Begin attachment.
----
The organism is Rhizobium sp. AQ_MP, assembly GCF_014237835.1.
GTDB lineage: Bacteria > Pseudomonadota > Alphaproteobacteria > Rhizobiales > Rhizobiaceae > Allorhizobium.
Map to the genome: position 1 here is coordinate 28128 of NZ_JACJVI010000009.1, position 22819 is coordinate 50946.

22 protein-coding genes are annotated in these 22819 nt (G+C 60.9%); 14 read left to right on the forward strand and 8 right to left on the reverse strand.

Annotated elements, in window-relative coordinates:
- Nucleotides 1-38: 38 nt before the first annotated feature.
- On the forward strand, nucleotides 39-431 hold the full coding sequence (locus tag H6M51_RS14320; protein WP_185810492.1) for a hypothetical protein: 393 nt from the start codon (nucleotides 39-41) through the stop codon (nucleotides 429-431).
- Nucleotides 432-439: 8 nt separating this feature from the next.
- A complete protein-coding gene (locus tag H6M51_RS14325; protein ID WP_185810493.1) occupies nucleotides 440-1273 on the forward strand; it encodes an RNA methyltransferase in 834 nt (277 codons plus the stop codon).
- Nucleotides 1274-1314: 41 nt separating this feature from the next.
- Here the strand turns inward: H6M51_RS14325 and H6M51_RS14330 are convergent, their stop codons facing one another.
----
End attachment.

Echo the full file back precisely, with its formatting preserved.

The organism is Rhizobium sp. AQ_MP, assembly GCF_014237835.1.
GTDB lineage: Bacteria > Pseudomonadota > Alphaproteobacteria > Rhizobiales > Rhizobiaceae > Allorhizobium.
Map to the genome: position 1 here is coordinate 28128 of NZ_JACJVI010000009.1, position 22819 is coordinate 50946.

22 protein-coding genes are annotated in these 22819 nt (G+C 60.9%); 14 read left to right on the forward strand and 8 right to left on the reverse strand.

Annotated elements, in window-relative coordinates:
- Nucleotides 1-38: 38 nt before the first annotated feature.
- On the forward strand, nucleotides 39-431 hold the full coding sequence (locus tag H6M51_RS14320; protein WP_185810492.1) for a hypothetical protein: 393 nt from the start codon (nucleotides 39-41) through the stop codon (nucleotides 429-431).
- Nucleotides 432-439: 8 nt separating this feature from the next.
- A complete protein-coding gene (locus tag H6M51_RS14325; protein ID WP_185810493.1) occupies nucleotides 440-1273 on the forward strand; it encodes an RNA methyltransferase in 834 nt (277 codons plus the stop codon).
- Nucleotides 1274-1314: 41 nt separating this feature from the next.
- Here the strand turns inward: H6M51_RS14325 and H6M51_RS14330 are convergent, their stop codons facing one another.